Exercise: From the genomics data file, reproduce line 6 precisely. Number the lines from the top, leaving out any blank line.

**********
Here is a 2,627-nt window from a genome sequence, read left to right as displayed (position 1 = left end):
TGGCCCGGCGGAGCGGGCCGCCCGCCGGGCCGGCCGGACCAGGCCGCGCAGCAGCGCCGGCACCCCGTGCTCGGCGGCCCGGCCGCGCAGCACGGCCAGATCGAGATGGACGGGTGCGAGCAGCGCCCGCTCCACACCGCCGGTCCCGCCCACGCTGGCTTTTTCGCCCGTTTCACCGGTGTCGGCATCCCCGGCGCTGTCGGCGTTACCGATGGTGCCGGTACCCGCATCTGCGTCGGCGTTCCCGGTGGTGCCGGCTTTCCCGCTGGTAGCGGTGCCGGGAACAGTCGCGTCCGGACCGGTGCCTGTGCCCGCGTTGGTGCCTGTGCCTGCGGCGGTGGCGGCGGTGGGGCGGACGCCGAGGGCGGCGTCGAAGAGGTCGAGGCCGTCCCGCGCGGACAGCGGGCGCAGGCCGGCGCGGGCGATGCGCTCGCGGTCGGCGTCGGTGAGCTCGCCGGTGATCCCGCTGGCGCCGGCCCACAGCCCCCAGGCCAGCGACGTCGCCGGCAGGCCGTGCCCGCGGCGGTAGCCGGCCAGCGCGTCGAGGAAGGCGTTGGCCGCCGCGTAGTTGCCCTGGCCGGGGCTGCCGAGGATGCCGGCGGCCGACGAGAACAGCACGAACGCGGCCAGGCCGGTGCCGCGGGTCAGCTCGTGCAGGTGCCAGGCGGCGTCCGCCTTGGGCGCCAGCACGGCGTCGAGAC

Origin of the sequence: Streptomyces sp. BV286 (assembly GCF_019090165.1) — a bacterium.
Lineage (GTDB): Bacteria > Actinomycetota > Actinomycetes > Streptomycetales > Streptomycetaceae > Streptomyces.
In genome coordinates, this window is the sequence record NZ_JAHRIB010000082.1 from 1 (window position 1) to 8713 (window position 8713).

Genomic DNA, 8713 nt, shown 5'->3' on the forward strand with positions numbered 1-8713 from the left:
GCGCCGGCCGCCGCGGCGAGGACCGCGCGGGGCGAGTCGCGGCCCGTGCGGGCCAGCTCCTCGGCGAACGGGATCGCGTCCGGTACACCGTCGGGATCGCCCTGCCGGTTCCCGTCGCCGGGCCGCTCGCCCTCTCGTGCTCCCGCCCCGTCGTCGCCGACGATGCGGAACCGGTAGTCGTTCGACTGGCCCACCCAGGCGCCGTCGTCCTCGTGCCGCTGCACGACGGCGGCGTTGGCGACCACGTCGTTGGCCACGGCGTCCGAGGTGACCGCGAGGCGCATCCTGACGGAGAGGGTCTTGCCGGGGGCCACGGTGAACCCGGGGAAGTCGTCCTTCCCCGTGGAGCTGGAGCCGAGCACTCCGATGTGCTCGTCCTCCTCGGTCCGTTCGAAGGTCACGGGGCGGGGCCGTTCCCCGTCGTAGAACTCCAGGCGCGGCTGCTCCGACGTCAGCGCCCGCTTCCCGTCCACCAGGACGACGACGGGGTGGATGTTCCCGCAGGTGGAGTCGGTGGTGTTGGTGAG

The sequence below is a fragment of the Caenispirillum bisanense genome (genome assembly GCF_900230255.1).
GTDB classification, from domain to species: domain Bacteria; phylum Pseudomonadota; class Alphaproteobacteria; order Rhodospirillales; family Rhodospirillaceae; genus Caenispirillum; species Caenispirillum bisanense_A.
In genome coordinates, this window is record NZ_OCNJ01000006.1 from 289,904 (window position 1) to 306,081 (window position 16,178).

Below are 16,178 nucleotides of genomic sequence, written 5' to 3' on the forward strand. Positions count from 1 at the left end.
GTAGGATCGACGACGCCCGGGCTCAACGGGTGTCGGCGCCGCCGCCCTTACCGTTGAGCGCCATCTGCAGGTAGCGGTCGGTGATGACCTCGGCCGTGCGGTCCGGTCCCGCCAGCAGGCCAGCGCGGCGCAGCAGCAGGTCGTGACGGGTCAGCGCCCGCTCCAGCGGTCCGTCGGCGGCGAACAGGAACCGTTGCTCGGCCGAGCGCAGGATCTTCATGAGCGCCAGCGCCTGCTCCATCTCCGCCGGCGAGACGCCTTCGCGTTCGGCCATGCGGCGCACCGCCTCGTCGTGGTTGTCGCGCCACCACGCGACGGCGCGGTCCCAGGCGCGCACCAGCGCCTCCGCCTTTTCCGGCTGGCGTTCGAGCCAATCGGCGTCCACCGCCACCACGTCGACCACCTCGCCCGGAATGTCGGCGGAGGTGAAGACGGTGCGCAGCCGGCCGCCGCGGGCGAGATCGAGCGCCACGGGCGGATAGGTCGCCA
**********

Genomic DNA, 8713 nt, shown 5'->3' on the forward strand with positions numbered 1-8713 from the left: